However, I do not rule out the possibility of us having neighbors in the endless depths of space. Space abounds with various life forms, but of course they have nothing in common with the stories that indecent researchers and mentally ill people tell us. Actually the only accident that inspired serious theories was that of the Tunguska meteorite”¦
Did the Soviet authorities commission you to get information about the Tunguska comet from the U.S.?
No. Because there was not a single clue to start from. If we had had something, we would have tried to investigate, but we didn’t! And neither did the U.S. nor any other country.
By the way, the Americans tried conducting so-called “parapsychology experiments”, but made no progress. Neither did our own research institutes in this respect, although we also conducted some research”¦ There are more exaggerations than achievements here.
More precisely, no discoveries at all, and this with the efforts of the KGB’s best, most extraordinary thinkers. This is a field that generations can explore for years, and still discover nothing. So you have to be careful when approaching it, and give no promises to anybody, but persistently continue the research. Then maybe you can answer some of the expectations by revealing something new.
So all these rumors of the KGB’s ‘zombifying’ its agents, or of whole closed special-mission towns, this is sci-fi fantasy, playing games with an ignorant and spooked public. At the same time the subject looks fairly promising to me; we know so little about the human body, while the experiments show it has an amazing potential”¦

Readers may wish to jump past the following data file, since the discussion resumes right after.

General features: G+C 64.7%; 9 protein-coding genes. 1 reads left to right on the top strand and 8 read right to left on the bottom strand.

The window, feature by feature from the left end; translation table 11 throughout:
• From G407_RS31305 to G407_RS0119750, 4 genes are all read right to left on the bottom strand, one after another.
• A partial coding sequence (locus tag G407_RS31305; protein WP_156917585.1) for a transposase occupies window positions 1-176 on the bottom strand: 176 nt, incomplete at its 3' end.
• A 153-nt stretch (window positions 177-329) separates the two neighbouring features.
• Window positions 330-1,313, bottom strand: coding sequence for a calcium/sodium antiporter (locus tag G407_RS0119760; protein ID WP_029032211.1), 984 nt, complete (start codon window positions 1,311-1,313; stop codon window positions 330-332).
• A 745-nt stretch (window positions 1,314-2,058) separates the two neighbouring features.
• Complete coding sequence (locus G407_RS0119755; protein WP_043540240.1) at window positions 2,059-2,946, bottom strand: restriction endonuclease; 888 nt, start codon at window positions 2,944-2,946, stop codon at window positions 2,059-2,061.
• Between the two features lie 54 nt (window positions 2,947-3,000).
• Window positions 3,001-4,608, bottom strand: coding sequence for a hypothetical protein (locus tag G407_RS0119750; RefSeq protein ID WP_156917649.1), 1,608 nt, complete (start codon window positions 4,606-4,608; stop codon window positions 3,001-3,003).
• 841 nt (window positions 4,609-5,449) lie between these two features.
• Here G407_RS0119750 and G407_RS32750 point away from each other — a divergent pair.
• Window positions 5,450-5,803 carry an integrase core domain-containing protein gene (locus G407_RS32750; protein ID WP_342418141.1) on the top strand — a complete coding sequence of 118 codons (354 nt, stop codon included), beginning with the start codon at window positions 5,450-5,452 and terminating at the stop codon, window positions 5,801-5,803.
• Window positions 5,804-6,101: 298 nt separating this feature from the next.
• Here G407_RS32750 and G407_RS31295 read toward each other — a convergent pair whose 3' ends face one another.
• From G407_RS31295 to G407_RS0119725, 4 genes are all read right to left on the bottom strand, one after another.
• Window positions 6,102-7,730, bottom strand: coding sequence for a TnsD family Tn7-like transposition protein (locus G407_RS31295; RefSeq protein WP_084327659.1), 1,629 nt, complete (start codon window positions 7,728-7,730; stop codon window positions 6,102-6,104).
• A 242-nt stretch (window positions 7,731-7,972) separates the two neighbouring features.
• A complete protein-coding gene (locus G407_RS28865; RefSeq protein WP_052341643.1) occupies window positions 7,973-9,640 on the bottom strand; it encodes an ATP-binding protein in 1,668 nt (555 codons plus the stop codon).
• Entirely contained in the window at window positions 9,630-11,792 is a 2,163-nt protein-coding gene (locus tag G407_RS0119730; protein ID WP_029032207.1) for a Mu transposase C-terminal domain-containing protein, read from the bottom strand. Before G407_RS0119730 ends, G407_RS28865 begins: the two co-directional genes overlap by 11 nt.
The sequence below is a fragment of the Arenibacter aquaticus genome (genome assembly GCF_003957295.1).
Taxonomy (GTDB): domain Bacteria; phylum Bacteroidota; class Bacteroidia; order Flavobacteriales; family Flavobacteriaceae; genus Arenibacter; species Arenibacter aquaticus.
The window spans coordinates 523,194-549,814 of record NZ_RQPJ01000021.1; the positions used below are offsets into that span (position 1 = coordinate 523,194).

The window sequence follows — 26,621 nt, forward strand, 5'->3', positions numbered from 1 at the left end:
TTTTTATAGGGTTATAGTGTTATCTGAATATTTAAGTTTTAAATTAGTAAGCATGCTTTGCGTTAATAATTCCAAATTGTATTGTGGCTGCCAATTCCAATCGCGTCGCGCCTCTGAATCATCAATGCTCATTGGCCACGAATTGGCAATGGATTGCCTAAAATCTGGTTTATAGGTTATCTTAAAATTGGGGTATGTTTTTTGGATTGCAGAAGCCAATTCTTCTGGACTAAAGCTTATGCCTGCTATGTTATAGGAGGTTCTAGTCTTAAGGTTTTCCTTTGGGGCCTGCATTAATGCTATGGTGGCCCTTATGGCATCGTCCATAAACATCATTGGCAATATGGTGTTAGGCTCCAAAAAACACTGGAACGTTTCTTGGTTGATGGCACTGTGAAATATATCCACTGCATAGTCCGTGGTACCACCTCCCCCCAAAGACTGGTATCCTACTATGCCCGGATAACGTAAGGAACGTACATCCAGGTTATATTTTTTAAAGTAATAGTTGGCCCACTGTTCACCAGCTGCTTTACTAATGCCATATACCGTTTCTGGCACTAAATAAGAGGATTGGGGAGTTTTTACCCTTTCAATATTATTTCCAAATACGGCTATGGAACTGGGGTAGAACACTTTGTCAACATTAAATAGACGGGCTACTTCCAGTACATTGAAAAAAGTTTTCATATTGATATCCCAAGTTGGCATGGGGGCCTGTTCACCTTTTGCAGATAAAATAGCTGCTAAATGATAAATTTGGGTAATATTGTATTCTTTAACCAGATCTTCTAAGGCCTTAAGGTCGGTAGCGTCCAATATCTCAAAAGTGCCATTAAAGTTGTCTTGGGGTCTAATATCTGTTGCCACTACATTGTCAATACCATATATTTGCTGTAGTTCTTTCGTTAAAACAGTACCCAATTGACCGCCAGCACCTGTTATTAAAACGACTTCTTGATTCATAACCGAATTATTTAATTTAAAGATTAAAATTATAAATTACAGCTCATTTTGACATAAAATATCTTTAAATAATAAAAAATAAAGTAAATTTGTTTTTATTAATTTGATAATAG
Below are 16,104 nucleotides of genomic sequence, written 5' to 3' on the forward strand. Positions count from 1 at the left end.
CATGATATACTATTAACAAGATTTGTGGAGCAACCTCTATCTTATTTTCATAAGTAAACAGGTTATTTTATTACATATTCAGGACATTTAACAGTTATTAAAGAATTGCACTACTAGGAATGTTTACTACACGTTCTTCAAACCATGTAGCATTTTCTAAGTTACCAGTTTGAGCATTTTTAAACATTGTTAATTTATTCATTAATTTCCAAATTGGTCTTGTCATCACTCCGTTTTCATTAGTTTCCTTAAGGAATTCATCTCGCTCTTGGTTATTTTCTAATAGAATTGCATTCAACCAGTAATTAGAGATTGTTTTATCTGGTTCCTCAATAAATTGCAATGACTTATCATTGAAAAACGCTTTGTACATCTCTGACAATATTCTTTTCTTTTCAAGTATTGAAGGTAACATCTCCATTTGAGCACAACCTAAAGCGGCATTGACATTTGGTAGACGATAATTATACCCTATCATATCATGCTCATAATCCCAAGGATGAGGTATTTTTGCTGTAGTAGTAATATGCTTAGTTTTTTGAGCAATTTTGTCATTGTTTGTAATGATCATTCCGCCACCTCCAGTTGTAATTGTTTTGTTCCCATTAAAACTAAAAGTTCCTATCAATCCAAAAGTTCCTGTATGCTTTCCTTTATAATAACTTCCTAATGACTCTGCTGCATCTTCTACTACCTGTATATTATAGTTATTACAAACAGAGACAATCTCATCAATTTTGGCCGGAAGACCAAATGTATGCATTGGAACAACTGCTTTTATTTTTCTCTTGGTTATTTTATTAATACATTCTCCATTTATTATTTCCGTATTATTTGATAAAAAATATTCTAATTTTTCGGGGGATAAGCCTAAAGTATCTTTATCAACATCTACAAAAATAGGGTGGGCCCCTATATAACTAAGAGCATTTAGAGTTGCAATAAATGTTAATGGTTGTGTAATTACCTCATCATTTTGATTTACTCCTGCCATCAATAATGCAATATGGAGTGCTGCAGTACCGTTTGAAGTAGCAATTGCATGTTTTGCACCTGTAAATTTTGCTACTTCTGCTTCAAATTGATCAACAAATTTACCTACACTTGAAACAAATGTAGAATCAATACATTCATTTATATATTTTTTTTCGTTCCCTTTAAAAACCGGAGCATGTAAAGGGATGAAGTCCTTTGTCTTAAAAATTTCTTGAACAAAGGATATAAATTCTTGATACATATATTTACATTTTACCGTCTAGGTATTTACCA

So, what I want to say is that ”” had there been anything at all, our agents would have informed me immediately.
Books and movies about spies are packed with stories of mysterious deaths. Venoms that are impossible to trace, unheard of weapons and murderous fighting techniques. Now is any of that true? Who and in what case would act this way?
All of this is true. Some still is. But “the fashion” today is a battle of minds. Intelligence agents, and especially espionage agents try to outwit their opponents with complicated operations. They try to fool their opponents.
Actually the murder of Stepan Bandera was one of the last cases when the KGB disposed of undesired people by means of violence. The USSR abandoned those methods in the times of Andropov, at the beginning of the 1980s.
The West proclaimed the same non-violence policy, but we have information raising doubts that, say, the Americans follow this policy. We witnessed agents who were U.S. nationals disappear, and then learned they were dead.
Is it possible to steal a person from a foreign country and secretly bring them to Russia?
Well, technically this is no problem at all! Just name him! More important here is the issue of relations between Russia and other states.
The times when we stole people are gone. If you steal a person today, and another tomorrow ”” who can guarantee other states will not start thinking badly of us? They may decide that Russia is not to be trusted, is not to be dealt with. Relations with other countries are more important for Russia than success in a single case.